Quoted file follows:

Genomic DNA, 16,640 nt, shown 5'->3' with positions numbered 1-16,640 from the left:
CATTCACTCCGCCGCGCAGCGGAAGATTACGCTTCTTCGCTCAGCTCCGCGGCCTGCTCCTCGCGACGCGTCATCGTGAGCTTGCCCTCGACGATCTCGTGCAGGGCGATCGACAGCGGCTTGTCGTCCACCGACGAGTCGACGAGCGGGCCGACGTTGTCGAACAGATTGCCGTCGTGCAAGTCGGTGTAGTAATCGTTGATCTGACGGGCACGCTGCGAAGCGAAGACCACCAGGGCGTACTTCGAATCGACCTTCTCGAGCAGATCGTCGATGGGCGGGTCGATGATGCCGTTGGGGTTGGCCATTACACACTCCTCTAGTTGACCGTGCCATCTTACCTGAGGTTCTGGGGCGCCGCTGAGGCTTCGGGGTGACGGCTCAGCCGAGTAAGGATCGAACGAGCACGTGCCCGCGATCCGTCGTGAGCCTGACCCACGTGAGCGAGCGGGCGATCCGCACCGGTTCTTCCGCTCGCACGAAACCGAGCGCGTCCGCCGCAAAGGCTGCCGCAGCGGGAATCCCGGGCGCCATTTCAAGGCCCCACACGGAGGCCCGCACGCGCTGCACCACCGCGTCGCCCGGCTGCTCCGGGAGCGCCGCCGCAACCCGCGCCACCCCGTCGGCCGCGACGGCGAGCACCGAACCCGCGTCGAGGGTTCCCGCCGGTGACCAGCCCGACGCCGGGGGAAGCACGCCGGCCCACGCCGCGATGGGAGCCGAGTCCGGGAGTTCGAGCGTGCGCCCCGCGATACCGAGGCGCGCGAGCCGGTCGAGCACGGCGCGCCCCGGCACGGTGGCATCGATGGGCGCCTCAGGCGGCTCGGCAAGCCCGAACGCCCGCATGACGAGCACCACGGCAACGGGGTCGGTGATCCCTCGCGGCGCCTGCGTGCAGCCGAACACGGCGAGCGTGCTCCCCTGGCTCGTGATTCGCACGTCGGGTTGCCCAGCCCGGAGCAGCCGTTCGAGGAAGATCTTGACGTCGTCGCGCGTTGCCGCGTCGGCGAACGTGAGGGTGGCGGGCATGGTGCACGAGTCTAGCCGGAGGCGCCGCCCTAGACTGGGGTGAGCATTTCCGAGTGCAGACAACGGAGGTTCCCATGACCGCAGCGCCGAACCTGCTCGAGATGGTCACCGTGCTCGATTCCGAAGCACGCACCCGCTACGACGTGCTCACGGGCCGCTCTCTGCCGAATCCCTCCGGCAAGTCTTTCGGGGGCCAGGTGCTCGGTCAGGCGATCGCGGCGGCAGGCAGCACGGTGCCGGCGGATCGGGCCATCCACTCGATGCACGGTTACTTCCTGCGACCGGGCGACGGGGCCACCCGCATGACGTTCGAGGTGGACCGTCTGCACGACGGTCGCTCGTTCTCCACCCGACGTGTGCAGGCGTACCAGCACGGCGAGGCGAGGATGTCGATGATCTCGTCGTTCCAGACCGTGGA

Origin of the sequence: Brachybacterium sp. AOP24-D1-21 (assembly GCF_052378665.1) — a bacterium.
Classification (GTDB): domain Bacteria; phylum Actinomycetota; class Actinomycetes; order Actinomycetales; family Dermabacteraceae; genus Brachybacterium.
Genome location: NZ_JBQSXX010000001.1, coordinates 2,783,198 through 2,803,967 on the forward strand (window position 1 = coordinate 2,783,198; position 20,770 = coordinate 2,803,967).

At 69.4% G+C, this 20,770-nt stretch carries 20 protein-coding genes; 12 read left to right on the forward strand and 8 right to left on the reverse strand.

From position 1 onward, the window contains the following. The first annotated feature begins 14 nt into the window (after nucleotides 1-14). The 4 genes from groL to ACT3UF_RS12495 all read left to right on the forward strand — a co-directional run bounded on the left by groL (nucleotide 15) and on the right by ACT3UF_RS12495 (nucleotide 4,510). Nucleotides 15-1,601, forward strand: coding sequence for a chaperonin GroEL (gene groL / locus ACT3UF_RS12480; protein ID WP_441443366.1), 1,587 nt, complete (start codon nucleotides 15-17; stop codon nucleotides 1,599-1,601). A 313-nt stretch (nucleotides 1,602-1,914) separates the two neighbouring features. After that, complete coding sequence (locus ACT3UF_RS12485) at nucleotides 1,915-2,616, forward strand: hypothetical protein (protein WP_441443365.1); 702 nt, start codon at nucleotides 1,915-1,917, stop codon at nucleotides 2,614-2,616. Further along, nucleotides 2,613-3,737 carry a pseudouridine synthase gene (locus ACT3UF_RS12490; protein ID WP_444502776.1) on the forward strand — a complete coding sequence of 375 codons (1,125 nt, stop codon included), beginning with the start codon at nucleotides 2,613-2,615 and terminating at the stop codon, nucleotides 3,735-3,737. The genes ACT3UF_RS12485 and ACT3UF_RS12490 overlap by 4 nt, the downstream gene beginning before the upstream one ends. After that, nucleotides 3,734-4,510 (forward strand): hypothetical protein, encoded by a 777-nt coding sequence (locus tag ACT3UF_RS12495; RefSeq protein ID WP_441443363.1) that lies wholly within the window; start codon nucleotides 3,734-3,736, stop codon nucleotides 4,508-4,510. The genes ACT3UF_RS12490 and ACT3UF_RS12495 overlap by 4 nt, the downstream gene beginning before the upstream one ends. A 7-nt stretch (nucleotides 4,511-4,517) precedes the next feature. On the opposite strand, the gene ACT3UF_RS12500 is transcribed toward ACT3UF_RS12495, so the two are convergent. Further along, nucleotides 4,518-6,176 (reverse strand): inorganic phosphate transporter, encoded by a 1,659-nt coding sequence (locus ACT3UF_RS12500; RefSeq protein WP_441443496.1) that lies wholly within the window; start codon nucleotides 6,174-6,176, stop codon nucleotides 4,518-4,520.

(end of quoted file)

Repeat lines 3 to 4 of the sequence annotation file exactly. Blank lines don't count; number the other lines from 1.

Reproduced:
Origin of the sequence: Brachybacterium sp. AOP24-D1-21 (assembly GCF_052378665.1) — a bacterium.
Classification (GTDB): domain Bacteria; phylum Actinomycetota; class Actinomycetes; order Actinomycetales; family Dermabacteraceae; genus Brachybacterium.